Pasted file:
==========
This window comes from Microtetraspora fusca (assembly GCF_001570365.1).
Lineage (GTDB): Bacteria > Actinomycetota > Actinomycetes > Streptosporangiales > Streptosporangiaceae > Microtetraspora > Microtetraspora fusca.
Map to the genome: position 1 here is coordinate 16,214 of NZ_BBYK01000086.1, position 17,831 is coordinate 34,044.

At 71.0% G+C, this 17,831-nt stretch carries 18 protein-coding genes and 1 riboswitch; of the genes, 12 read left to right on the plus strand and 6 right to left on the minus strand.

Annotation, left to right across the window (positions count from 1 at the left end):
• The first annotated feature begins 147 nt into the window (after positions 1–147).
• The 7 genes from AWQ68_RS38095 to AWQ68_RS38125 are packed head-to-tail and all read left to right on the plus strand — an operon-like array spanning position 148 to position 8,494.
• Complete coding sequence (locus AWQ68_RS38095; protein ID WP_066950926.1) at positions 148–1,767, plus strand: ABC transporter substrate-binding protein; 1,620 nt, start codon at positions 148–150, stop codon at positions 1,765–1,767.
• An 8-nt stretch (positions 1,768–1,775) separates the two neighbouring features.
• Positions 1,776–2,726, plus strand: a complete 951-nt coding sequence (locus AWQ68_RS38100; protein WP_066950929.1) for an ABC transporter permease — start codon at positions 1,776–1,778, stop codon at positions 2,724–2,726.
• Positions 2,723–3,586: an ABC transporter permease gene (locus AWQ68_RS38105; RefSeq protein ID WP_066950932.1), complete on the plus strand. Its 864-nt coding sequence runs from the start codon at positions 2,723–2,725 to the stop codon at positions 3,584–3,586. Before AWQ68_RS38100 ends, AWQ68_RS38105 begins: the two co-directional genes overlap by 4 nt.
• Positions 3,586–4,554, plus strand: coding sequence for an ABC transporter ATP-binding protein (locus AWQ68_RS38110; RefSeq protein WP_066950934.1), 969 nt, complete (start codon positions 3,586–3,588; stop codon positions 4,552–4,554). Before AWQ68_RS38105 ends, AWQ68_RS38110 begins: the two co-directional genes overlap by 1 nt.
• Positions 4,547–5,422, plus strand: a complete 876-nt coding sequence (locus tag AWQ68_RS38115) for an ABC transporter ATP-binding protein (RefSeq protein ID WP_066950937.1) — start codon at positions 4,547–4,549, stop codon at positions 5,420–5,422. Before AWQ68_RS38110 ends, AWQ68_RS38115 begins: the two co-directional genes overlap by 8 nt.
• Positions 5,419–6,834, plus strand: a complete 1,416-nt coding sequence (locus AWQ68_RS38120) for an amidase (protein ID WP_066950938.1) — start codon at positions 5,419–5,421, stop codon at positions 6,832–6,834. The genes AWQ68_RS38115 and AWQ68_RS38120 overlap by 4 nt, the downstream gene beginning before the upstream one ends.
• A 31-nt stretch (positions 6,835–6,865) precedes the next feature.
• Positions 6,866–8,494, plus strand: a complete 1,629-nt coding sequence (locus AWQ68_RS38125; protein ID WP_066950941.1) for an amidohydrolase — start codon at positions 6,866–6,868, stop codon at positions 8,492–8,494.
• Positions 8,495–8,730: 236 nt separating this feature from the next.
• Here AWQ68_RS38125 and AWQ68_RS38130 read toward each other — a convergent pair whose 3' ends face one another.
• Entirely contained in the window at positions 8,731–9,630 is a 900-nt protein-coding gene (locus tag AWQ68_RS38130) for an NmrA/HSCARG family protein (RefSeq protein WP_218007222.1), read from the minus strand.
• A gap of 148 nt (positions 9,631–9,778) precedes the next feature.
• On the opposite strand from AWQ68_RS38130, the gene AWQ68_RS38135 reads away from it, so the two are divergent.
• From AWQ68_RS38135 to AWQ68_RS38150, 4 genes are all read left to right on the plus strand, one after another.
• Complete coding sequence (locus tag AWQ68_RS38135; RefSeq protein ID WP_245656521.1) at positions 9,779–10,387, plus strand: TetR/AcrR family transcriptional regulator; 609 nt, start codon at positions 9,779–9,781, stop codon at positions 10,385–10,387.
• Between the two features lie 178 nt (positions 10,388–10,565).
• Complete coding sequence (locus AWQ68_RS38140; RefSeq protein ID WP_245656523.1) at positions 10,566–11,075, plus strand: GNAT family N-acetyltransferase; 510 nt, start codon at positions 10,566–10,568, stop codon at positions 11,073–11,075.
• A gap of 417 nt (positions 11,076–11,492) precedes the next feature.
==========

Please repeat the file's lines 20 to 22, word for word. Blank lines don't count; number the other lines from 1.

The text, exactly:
• A gap of 148 nt (positions 9,631–9,778) precedes the next feature.
• On the opposite strand from AWQ68_RS38130, the gene AWQ68_RS38135 reads away from it, so the two are divergent.
• From AWQ68_RS38135 to AWQ68_RS38150, 4 genes are all read left to right on the plus strand, one after another.